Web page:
The High Level Forum on Aid Effectiveness in Busan, South Korea, has renewed interest in innovative ways to use official development assistance to stimulate economic activity and increase foreign direct investment. A special “building block” is planned in Busan to focus on the private sector contribution to development.
In the 1970s, debate raged throughout the development community as to whether economic growth actually reduced poverty. Many instances were cited where growth (much based on extractive industries) exacerbated a poor distribution of wealth, creating major tensions within society. The argument extended to the controversial role of multinational corporations and to great doubt that “trickle-down economics” would ever relieve poverty.
Remnants of that debate are still heard, but the new consensus is that inclusive growth is what is needed for poverty reduction. Inclusive growth requires the creation of jobs. Cold War ideological debates are no longer seen as providing any answers. It is no longer open markets versus centrally planned economies. The consensus today is that developing countries must generate wealth through viable private markets, the appropriate degree of government oversight and regulation and human development that produces an efficient, educated and healthy workforce.
The discussion over innovative financing that will create the conditions for inclusive growth has been going on for many years, but there is a renewed interest in the subject now that donor nations are feeling the pinch of contracting economies. Ironically, the 2010 figures on official development assistance – nearly $130 billion – represented the largest amount ever.
But projections by the OECD Development Assistance Committee are that the next five years will see a leveling off. Thus the push to find ways to stretch the ODA dollar and to combine it with private sector resources.
Many of the suggestions relate to the leveraging effect of loans and guarantees. Given the real need for infrastructure in the developing world — power, telecommunications and transport — many of these schemes involve the creation of special funds to set the stage for investment both by governments and private companies.
ODA is seen as a source for feasibility studies, some of which cost much more than current facilities can fund. This is not really new. Development cooperation agencies have created facilities over the years to offer guarantees and government loans to encourage private sector engagement. The agency for which I was once responsible, the U.S. Agency for International Development, still has a thriving guarantee program started on my watch. In the early days, it spun off organizations such as the Trade and Development Agency and the Overseas Private Investment Corporation, or OPIC.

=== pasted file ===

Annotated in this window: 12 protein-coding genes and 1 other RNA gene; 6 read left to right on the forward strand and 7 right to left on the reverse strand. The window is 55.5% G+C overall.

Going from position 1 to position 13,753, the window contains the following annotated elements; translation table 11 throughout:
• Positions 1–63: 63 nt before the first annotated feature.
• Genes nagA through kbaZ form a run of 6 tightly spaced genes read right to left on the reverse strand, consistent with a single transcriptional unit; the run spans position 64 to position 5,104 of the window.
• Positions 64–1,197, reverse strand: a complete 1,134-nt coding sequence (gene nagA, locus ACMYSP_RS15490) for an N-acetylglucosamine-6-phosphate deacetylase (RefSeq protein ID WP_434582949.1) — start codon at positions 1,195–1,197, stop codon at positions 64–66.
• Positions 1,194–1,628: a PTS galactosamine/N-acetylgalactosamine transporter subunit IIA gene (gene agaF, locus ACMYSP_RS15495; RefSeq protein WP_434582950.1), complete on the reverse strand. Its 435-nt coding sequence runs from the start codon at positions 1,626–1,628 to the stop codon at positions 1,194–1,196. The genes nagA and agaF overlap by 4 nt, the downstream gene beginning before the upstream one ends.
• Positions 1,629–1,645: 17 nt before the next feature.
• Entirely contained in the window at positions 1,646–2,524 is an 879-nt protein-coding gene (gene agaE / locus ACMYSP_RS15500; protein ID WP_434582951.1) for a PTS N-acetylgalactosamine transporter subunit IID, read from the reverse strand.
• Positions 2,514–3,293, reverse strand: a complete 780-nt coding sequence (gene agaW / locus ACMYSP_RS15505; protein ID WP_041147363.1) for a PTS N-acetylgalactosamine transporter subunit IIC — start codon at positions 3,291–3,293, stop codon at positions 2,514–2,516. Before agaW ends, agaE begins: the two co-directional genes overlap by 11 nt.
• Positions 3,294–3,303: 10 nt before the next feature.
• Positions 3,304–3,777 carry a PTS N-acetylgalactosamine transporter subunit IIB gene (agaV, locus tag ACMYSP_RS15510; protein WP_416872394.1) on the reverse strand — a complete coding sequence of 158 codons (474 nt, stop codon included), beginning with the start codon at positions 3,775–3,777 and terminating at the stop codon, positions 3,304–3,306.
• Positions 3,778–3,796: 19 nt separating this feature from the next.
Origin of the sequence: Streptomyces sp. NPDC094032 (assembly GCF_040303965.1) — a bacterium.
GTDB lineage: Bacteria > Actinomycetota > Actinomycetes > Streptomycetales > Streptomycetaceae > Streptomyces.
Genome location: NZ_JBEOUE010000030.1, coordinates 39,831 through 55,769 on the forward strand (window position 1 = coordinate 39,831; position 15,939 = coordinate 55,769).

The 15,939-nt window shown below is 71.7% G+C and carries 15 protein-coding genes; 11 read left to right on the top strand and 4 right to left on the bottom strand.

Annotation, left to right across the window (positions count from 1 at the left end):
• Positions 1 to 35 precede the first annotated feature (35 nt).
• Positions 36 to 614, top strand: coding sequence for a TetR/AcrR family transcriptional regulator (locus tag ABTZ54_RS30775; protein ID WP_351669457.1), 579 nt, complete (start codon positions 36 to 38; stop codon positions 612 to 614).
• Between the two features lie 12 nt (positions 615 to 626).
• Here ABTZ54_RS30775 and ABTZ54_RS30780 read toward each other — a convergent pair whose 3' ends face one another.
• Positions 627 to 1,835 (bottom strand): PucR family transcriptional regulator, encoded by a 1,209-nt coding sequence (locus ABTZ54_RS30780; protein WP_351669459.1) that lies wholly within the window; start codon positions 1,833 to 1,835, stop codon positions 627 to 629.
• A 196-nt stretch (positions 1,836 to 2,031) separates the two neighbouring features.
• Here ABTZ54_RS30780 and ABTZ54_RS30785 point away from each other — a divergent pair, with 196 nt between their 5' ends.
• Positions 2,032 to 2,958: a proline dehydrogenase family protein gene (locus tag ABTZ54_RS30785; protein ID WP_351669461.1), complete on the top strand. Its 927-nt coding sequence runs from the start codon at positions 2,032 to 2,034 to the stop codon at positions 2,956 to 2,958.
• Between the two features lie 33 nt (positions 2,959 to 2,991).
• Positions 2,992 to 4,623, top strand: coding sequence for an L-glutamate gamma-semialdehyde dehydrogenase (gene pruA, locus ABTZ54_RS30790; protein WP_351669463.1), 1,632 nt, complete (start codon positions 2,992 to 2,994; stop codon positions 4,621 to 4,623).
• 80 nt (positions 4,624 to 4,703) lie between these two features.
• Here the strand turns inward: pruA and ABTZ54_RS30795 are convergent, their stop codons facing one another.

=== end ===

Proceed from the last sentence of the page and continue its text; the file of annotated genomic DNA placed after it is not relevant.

Today, innovative financing discussions lead to suggestions for public-private partnerships, advance market commitments, a variety of ideas for taxing transactions to raise money for investment, infrastructure funds and mobilizing domestic resources through more effective tax systems. Truly innovative pioneers like Muhammad Yunus and Hernando de Soto continue to offer fresh insights into the power of microenterprise and the need to legally empower the poor. Their work is distinctive because unlike other “innovations,” it proceeds from the inside out.
The “inside-out” work is truly developmental because it involves creating the environment for investment, both local and external. This involves the issue of risk. Guarantees, loans and risk insurance can reduce risk only up to a point. The real risk for investment in developing countries is in the arbitrary behavior that flows from weak institutions and systems. When a potential investor examines the economic and financial environment in a country, they look at the extent to which governments control economic activities and financial transactions. They look at tax systems, banks, customs operations and commercial codes. They observe the political stability of a country and they want to know whether the citizens of that country constitute a viable workforce, and whether there is a large informal economy.
Reducing these risks is the principal job of development cooperation. If scarce resources are diverted from this task, offering guarantees will be akin to pushing on a string. Even with government backing, the risk will most likely not be worth taking. So, innovation is something to pursue, particularly scientific innovation, new methods to raise capital, and the creation of new facilities to undertake feasibility studies. But not at the expense of abandoning the fundamentals of development work that forms the core of the partnership with developing countries.
Institution building and human development are investments that will reduce risk and create opportunity. The payoff will be a political and economic environment that will attract foreign direct investment and keep local wealth at home.
ODA is sometimes characterized as the opposite of innovation, a one-dimensional transfer of resources. It is nothing of the sort. ODA has been and will continue to be a source of innovation.
Want to read more about innovative financing for development? Check out Busannovate, a blog brought to you by Devex in partnership with the United Nations Foundation, and launched with a thought-provoking guest opinion by Nobel Peace Prize winner Muhammad Yunus.